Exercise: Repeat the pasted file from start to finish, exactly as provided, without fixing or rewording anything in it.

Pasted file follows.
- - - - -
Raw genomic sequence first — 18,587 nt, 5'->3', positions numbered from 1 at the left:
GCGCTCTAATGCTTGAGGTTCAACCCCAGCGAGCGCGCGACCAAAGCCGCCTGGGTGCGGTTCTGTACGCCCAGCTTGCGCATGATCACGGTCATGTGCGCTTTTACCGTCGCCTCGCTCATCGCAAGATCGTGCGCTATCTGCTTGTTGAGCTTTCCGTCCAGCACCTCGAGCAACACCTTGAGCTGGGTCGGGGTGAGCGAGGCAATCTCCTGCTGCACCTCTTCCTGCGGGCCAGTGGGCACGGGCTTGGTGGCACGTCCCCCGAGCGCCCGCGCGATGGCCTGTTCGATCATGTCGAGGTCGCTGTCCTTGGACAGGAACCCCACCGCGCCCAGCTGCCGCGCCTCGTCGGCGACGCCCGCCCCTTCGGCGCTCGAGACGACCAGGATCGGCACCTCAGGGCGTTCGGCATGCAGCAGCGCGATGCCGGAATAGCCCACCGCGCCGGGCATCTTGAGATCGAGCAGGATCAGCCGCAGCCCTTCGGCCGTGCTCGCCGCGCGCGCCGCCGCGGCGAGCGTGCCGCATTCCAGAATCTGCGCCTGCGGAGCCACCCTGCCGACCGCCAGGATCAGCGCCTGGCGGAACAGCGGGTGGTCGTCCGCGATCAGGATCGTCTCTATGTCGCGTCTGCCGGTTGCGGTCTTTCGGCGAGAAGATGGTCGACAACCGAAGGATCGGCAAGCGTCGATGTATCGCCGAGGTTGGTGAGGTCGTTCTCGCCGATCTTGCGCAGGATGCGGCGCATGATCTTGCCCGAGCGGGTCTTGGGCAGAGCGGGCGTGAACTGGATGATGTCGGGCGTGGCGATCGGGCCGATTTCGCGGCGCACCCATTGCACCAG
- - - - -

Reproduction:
Raw genomic sequence first — 18,587 nt, 5'->3', positions numbered from 1 at the left:
GCGCTCTAATGCTTGAGGTTCAACCCCAGCGAGCGCGCGACCAAAGCCGCCTGGGTGCGGTTCTGTACGCCCAGCTTGCGCATGATCACGGTCATGTGCGCTTTTACCGTCGCCTCGCTCATCGCAAGATCGTGCGCTATCTGCTTGTTGAGCTTTCCGTCCAGCACCTCGAGCAACACCTTGAGCTGGGTCGGGGTGAGCGAGGCAATCTCCTGCTGCACCTCTTCCTGCGGGCCAGTGGGCACGGGCTTGGTGGCACGTCCCCCGAGCGCCCGCGCGATGGCCTGTTCGATCATGTCGAGGTCGCTGTCCTTGGACAGGAACCCCACCGCGCCCAGCTGCCGCGCCTCGTCGGCGACGCCCGCCCCTTCGGCGCTCGAGACGACCAGGATCGGCACCTCAGGGCGTTCGGCATGCAGCAGCGCGATGCCGGAATAGCCCACCGCGCCGGGCATCTTGAGATCGAGCAGGATCAGCCGCAGCCCTTCGGCCGTGCTCGCCGCGCGCGCCGCCGCGGCGAGCGTGCCGCATTCCAGAATCTGCGCCTGCGGAGCCACCCTGCCGACCGCCAGGATCAGCGCCTGGCGGAACAGCGGGTGGTCGTCCGCGATCAGGATCGTCTCTATGTCGCGTCTGCCGGTTGCGGTCTTTCGGCGAGAAGATGGTCGACAACCGAAGGATCGGCAAGCGTCGATGTATCGCCGAGGTTGGTGAGGTCGTTCTCGCCGATCTTGCGCAGGATGCGGCGCATGATCTTGCCCGAGCGGGTCTTGGGCAGAGCGGGCGTGAACTGGATGATGTCGGGCGTGGCGATCGGGCCGATTTCGCGGCGCACCCATTGCACCAG